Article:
Due to their exceptional electronic and mechanical properties, as well as their nanoscale size, carbon nanotubes (CNTs) could become the active electronic elements in addressing next generation electronic requirements for which silicon is not a solution. Already, it has been shown extensively that semiconducting CNTs can be made into electronic components such as transistors and switches. Their thermal, mechanical, chemical stability, and large current-carrying capacity make CNTs attractive for applications not only in in electrical interconnects but also field-effect transistors, cold cathode field emitters, and sensors. Some of the problems in developing CNT-based electronic devices have to do with building reliable interconnections between CNTs and external electrical and mechanical systems and in developing a reliable fabrication batch process to allow for industrial-scale mass production that supports the direct manipulation and placement/growth of CNTs at specific locations. Pointing to a possible solution, researchers now have demonstrated controllable and simultaneous wafer-scale assembly of CNT networks by dielectrophoresis.
DNA, the blueprint of life, and electronics seem to be two completely different things but it appears that DNA could offer a solution to many of the hurdles that need to be overcome in further scaling down electronic circuits beyond a certain point. The reason why DNA could be useful in nanotechnology for the design of electric circuits is the fact that it actually is the best nanowire in existence - it self-assembles, it self-replicates and it can adopt various states and conformations. Not surprisingly, performing reliable experiments on a single oligo-DNA molecule is an extremely delicate task as partly contradicting research reports demonstrate: Different DNA transport experiments have shown that DNA may be insulating, semiconducting, or metallic. Among the numerous factors that could impact the results are the quality of the DNA-electrode interface, the base pair, the charge injection into the molecule, or environmental effects such as humidity or temperature. Researchers have now demonstrated a novel carbon nanotube-based nanoelectronic platform as proof of concept that single DNA molecules can be detected. This novel detection technique is based on change in electrical conductance upon selective hybridization of the complementary target DNA with the single stranded probe attached to the system. The single-stranded sequence-specific probe DNA whose ends are modified with amine is attached between two carbon nanotubes/nanowires using dielectrophoresis (DEP). This platform can be used for understanding how electrical charge moves through DNA which could help researchers understand and perhaps develop a technique for reversing the damage of DNA done by oxidation and mutation.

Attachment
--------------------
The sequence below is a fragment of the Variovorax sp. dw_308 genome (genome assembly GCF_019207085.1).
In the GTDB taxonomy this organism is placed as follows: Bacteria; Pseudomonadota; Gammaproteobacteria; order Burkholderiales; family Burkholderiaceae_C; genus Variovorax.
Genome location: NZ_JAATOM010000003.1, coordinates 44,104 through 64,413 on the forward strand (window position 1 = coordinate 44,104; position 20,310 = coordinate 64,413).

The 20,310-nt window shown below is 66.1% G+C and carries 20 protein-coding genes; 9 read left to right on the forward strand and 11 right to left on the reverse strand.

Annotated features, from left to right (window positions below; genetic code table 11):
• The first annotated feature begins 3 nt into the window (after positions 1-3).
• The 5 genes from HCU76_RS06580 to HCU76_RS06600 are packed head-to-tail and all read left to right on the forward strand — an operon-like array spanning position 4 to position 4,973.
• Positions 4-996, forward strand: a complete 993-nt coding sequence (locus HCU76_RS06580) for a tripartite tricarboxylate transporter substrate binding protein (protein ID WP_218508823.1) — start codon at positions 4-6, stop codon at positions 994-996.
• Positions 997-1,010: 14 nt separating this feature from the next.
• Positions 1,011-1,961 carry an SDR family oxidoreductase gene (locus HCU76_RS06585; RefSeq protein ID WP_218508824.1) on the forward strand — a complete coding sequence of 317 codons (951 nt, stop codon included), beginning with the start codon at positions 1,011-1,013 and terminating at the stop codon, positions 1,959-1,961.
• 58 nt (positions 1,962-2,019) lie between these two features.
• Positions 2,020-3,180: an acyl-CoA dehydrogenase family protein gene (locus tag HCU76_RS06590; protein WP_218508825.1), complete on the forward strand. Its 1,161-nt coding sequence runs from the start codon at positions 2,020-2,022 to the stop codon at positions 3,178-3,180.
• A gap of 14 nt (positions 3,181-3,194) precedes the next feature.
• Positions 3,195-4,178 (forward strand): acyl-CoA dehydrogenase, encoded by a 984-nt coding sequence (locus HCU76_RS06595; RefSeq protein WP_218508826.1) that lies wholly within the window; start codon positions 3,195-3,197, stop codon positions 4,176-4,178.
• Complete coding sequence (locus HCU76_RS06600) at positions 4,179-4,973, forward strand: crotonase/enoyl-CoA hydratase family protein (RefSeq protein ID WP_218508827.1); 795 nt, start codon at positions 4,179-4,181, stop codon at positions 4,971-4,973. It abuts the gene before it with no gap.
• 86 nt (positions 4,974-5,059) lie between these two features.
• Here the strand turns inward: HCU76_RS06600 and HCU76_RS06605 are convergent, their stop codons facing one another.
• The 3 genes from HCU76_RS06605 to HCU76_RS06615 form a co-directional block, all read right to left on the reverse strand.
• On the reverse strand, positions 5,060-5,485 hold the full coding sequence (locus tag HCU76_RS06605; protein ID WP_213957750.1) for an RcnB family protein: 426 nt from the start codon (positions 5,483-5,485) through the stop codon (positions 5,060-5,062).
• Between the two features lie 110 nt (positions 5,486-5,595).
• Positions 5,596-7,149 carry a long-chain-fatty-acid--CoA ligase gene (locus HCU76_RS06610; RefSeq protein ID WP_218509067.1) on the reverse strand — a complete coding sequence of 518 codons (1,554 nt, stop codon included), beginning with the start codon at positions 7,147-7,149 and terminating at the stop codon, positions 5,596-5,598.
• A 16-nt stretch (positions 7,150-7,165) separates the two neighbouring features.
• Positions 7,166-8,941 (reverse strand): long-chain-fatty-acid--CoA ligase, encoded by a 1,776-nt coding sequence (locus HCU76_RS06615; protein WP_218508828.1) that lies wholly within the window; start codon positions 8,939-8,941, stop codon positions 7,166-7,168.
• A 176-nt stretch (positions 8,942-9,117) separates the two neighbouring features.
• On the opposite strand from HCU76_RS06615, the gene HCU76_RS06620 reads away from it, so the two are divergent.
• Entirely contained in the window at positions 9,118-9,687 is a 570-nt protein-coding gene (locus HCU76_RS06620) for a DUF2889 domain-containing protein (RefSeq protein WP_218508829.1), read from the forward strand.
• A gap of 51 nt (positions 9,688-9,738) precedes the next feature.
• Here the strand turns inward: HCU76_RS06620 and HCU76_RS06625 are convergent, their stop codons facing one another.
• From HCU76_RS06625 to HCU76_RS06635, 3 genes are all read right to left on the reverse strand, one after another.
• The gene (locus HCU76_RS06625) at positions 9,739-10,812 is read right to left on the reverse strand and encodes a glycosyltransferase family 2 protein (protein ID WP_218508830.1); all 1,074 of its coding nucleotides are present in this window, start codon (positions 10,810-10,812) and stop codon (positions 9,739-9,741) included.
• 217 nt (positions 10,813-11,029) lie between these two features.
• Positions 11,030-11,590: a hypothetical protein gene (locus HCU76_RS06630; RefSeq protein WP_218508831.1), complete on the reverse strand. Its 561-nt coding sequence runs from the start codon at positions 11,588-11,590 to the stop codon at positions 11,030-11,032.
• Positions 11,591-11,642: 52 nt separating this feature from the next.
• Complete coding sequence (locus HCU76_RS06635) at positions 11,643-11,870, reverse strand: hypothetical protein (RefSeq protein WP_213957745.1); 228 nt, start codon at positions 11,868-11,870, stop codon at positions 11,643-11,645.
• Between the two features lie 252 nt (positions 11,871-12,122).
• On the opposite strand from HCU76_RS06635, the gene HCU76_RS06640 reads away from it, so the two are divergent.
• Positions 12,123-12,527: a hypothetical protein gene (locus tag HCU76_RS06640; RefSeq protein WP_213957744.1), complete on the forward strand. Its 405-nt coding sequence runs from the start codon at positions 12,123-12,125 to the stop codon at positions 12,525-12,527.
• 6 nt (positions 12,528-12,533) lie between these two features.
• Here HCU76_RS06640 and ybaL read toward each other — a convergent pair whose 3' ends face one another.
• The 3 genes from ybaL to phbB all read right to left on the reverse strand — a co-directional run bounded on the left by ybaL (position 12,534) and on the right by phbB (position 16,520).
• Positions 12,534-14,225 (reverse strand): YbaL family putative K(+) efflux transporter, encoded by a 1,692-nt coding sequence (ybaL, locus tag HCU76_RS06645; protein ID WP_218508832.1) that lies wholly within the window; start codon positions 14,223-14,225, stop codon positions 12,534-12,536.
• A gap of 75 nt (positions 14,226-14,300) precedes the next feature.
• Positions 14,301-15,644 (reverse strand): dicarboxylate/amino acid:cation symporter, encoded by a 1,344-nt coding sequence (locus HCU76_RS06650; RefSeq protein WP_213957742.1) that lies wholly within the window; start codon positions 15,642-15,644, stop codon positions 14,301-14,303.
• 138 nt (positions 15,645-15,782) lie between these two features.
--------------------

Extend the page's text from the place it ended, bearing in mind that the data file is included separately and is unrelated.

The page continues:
As a critical component of optoelectronic devices, transparent conductive coatings pervade modern technology. The most widely used standard coating is indium tin oxide (ITO), used in nearly all flat panel displays and microdisplays. Causing problems for manufacturers, though, Indium is expensive and scarce and demand is increasing. From the depressed levels of $60/kg in 2002, indium prices rose to over $1,000/kg during the summer of this year. Recently, prices have fallen back to between $400-$500/kg. But, geologists say the cost of indium may not matter soon, because the earth's supply of this element could be gone within just a few years. In addition to the limited availability of Indium there are other reasons that make ITO and other metal oxides such as FTO (fluorine tin oxide) increasingly problematic for electronics manufacturers: the instability of these metal oxides in the presence of acid or base; their susceptibility to ion diffusion into polymer layers; their limited transparency in the near-infrared region; and lastly, the current leakage of FTO devices caused by FTO structure defects. This has made the search for novel transparent electrode materials with good stability, high transparency and excellent conductivity a crucial goal for optoelectronic researchers. Recent work by researchers in Germany exploits ultra-thin transparent conductive graphene films as window electrodes in solar cells.
We have written plenty of Spotlights so far on carbon nanotubes and nanoelectronics. For instance, carbon nanotube (CNT) transistors have the potential to outperform state-of-the-art silicon devices. Researchers around the world have been working for years on advances at the device level, things like switches and wires and optimizing individual CNT transistors. More recently, scientists have begun to integrate nanotechnology-based materials and devices into larger systems - a crucial step in getting nanotechnology from the lab to the fab. Last year, for instance IBM reported to have built the first complete electronic integrated circuit around a single carbon nanotube (An integrated logic circuit assembled on a single carbon nanotube). Researchers in California have now reported another step towards showing nanoelectronics in systems: They have developed the world's first working radio system that receives radio waves wirelessly and converts them to sound signals through a nano-sized detector made of CNTs. Although this is only the demonstration of a single critical component (the CNT as demodulator) of an entire radio system, it is entirely possible that at some point in the future all components of a working radio could be nanoscale, thus allowing a truly nanoscale wireless communications system (apart from the magnitude of the technological achievement, this is probably great news for surveillance freaks, not so much for privacy advocates).